‘Bongbong’ Marcos, Imelda’s obedient son who didn’t want to be president

Manila, May 8 (EFE).- He did not dream of being president, but his mother was clear since his childhood that he would become the country’s leader.

If “Bongbong”, son of Ferdinand and Imelda Marcos, whose rule came to be known as the “conjugal dictatorship,” wins the elections on Monday, as the polls predict, he will fulfill his mother’s wish of the family returning to the presidential palace having barely atoned for their past crimes.

The Philippines will elect current President Rodrigo Duterte’s successor on Monday and Bongbong, with a considerable margin of support, is poised to take the presidency from him if all goes as expected.

Imelda, who ruled alongside her husband from 1965 until a popular revolt forced them into exile in Hawaii in 1986, is the shadow behind the candidacy of Bongbong, an unlikely politician due to his lack of charisma and virtues apart from his illustrious surname.

The couple’s only son, Bongbong grew up with three sisters in luxury while his parents plundered between $5 billion and $10 billion from the public treasury, according to a probe conducted by a Philippine commission created after the toppling of a regime that imposed martial law and imprisoned, tortured and murdered thousands of Filipinos.

The 64-year-old, still known by his childhood nickname “Bongbong” because he used to climb onto his father’s back as a child, gained fame in his youth for throwing Manila’s best parties.

His hunting parties at Calauit, Imelda’s private animal sanctuary, which she stocked with dozens of exotic animals imported from Africa, led people to dub it the “Bongbong’s safari park.”

Unlike his father, who was a reputed lawyer before becoming president, Bongbong’s academic career is an accumulation of failures.

The dictator also described his son as “lazy and carefree” in his diary.

Marcos Jr. enrolled at Oxford University to study philosophy, politics, and economics but failed to graduate. He also did not finish his master’s degree at the Wharton Business school in the US.

But his future had already been planned out. Although Ferdinand Marcos Jr. said in 2015 that he did not get up every morning thinking about politics, before running for vice-president that year — a position he lost to Leni Robredo, his opponent in the upcoming elections — he said then that Imelda had wanted him to be president since he was three years old.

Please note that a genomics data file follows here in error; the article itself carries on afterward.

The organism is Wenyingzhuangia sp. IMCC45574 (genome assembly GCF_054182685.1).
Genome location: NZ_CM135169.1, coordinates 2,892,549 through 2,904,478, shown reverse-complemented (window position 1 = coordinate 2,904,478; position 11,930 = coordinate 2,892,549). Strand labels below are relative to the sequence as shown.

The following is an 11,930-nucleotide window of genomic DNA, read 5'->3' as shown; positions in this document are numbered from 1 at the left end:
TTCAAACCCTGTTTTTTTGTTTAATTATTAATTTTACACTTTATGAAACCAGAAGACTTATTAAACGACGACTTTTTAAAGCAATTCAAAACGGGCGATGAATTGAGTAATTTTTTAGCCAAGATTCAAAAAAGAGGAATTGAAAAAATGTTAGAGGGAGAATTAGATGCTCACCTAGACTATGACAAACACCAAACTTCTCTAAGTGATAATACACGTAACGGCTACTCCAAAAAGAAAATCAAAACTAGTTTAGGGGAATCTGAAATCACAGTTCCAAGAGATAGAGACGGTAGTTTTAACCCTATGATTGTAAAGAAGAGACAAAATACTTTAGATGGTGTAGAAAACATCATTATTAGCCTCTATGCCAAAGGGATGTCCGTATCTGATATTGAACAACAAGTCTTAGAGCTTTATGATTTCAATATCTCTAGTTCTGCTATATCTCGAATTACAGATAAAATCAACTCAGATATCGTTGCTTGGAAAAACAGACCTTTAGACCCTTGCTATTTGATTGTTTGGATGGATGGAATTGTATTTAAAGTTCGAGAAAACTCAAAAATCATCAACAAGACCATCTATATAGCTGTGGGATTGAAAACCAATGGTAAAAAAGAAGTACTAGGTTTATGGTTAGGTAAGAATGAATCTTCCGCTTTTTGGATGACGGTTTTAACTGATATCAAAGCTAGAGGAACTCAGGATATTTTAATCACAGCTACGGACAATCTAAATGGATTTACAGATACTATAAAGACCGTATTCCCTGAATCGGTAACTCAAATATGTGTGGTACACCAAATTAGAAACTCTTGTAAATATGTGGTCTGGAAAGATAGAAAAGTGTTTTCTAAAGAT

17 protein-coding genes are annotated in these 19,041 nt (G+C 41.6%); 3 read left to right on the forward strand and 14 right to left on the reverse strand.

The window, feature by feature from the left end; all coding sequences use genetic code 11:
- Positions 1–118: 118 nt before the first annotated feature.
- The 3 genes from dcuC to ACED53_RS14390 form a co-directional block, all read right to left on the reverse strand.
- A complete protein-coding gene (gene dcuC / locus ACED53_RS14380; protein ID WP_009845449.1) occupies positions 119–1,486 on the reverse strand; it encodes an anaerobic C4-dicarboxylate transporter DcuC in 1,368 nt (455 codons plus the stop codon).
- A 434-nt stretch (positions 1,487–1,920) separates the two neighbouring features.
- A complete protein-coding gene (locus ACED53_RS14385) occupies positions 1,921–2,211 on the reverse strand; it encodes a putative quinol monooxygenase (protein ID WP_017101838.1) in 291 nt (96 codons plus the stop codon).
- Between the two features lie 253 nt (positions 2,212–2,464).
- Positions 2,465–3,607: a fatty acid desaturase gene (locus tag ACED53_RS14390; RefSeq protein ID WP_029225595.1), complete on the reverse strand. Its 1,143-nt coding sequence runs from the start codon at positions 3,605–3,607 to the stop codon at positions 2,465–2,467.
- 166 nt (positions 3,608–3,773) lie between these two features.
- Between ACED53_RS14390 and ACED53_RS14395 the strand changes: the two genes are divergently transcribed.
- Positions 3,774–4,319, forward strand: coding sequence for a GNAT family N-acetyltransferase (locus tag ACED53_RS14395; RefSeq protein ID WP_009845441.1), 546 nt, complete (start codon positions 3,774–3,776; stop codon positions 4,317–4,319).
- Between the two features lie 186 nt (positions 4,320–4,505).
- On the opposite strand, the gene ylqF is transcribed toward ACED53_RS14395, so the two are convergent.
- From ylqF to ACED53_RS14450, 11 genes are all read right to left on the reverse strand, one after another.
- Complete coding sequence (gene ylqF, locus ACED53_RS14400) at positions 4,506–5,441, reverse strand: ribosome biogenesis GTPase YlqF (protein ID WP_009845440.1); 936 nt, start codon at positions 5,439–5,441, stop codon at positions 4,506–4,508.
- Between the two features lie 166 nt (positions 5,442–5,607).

“Bongbong Marcos is very dependent on his mother. I think it’s Imelda’s desire for him to run for president, but he’s very incompetent,” said Julius Trajano, a researcher on Philippine policy at the S. Rajaratnam School of International Studies.

This alleged incompetence has not prevented Bongbong from holding political positions since his return from exile in 1991 with his mother and sisters, two years after his father’s death.

Since then, he has served as a lawmaker in Congress, governor of Ilocos Norte, the family’s home province, and senator.

His 92-year-old mother also did not lie low upon her return from exile, unsuccessfully running for the presidency in 1992 and then serving as a lawmaker.

In recent years, however, she seems to have focused her energies on bringing her son to the Malacanang Palace, the presidential residence.

Behind Bongbong, who has kept a low profile during the campaign, hardly granting any interviews or participating in debates that could expose his lack of eloquence, are more women besides Imelda.

They are his sister Imee, a senator and with a reputation as a political animal, and his wife, Louise Araneta, whom those close to him describe as more shrewd and professional than her husband.

His marriage to Araneta, with whom he has three children — one of them in politics — seems to be one of his few gestures of rebellion as she is related to former President Corazon Aquino, arch-enemy of the Marcos for her prominent role in the protests that overthrew their regime.

Bongbong, convicted of tax evasion in 1995, has always remained loyal to his family and claimed his innocence, despite at least 40 court cases investigating his fortune.

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